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More than 600 pharmacies can now treat patients with low acuity conditions


13 Dec 2017

Patients with low acuity conditions dialling NHS 111 can now be referred to over 600community pharmacies in the North East of England.

The Community Pharmacy Referral Service (CPRS) pilot enables patients seeking advice and treatment on rashes, constipation, diarrhoea, vaginal discharge, sore eye, mouth ulcer, failed contraception, vomiting, scabies and ear wax to visit 618 pharmacies across Durham, Darlington, Tees, Northumberland and Tyne and Wear.

‘Important part’

Alastair Buxton, director of NHS Services at the Pharmaceutical Services Negotiating Committee (PSNC), said that ‘management of minor conditions has always been an important part of the community pharmacy service’.

He said: ‘The service aligns well with the NHS Five Year Forward View and NHS England’s current priorities, including moving care closer to home, ‘channel shifting’ and promoting self-care’.

Launching last week (4 December), the scheme is meant to ‘increase capacity and relieve pressure’ on emergency care services.

Increasing referrals to pharmacy

Through NHS 111, pharmacies can already provide the NHS Urgent Medicines Supply Advanced Service (NUMSAS) pilot to patients.

In October 2016 and February 2017, two workshops in the North East of England identified opportunities to increase the number of referrals from NHS 111 to pharmacy.

They identified a potential to increase current pharmacy referrals from 0.1% of referrals to 10%, which represents 35,000 referrals a year in that part of the country.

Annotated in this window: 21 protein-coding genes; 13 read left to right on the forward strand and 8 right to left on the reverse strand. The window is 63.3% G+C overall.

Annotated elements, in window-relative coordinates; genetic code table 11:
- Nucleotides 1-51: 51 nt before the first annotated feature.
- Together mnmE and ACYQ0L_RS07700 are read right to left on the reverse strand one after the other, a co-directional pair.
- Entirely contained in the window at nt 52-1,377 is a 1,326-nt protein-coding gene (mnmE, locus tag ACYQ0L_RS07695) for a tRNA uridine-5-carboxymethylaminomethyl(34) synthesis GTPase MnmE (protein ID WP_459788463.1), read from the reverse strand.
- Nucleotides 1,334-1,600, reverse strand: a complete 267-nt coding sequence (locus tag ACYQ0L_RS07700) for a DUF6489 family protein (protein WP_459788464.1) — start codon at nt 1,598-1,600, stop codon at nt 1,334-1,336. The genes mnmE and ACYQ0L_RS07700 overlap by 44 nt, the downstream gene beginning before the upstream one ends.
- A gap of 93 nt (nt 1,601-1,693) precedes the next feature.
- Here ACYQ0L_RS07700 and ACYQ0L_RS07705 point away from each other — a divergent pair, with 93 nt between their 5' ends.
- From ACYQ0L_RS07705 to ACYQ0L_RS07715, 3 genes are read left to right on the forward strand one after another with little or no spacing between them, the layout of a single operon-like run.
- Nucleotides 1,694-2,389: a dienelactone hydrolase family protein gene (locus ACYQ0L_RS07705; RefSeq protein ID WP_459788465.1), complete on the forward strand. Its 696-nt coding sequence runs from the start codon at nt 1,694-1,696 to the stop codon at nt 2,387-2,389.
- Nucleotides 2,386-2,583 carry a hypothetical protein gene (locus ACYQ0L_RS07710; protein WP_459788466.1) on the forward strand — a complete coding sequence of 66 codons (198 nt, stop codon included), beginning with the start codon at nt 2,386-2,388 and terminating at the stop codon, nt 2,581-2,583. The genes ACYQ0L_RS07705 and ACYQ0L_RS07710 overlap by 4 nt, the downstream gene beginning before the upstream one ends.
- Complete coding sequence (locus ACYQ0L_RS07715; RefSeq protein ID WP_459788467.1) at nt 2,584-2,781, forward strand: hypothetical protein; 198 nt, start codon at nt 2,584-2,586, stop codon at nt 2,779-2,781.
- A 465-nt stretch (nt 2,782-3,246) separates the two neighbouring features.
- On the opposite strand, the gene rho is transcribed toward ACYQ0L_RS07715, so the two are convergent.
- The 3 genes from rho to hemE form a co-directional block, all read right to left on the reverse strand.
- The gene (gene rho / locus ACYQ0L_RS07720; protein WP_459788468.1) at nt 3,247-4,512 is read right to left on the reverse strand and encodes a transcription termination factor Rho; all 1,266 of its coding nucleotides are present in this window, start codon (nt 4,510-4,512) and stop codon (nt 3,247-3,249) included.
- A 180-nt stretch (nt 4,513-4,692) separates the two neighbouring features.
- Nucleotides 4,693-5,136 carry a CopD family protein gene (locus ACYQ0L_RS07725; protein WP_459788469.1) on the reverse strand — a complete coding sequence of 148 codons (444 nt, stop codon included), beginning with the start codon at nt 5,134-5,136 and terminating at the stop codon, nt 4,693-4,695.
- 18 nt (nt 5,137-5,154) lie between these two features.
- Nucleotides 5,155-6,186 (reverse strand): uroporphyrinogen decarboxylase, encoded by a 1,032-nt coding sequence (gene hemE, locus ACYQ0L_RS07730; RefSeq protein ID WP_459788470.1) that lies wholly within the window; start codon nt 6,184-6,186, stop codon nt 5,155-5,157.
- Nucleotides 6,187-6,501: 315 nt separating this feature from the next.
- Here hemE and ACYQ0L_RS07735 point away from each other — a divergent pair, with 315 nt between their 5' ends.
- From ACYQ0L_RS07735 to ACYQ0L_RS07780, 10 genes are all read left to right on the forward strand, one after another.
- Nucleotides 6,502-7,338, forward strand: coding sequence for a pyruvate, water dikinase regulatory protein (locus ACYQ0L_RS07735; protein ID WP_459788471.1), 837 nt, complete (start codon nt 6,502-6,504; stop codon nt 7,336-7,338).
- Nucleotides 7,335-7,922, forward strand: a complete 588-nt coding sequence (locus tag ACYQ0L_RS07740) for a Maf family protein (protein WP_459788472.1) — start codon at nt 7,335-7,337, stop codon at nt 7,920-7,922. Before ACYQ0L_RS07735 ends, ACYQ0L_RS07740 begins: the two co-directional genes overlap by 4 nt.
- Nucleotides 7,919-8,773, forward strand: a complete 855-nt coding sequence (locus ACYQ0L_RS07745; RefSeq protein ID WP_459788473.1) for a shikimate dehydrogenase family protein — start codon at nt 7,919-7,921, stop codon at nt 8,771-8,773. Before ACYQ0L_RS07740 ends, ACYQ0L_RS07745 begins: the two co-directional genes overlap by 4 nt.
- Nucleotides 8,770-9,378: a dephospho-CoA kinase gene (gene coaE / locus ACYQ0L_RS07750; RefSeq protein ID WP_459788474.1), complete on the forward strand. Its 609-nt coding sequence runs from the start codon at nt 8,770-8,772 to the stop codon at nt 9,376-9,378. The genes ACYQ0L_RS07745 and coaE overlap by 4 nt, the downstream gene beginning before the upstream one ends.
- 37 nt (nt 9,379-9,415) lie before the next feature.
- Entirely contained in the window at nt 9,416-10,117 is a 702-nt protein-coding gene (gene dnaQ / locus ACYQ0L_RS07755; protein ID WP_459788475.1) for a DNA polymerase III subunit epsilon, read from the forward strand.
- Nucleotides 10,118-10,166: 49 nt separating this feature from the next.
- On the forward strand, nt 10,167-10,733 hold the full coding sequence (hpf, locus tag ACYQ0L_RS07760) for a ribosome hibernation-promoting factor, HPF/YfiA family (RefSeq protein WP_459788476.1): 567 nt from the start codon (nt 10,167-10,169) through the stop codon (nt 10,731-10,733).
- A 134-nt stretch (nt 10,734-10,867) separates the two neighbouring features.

Mr Buxton said: ‘The pilot should demonstrate how the community pharmacy network can be effectively used as part of the NHS urgent care system and it will hopefully build the case for a similar approach to be taken across the whole of England.’

How does it work?

When at the pharmacy, patients receive a face-to-face consultation and self-care advice on the management of their condition.

If treatment is needed, it can either be sold by the pharmacist or delivered through a ‘locally commissioned minor ailments scheme’.

But if the patient’s condition or symptom is urgent and can’t be dealt with by the pharmacist, or requires further investigation, the pharmacist will direct the patient to a ‘more appropriate care setting’, such as the patient’s general practice’.

The service will run until 31 March 2018.


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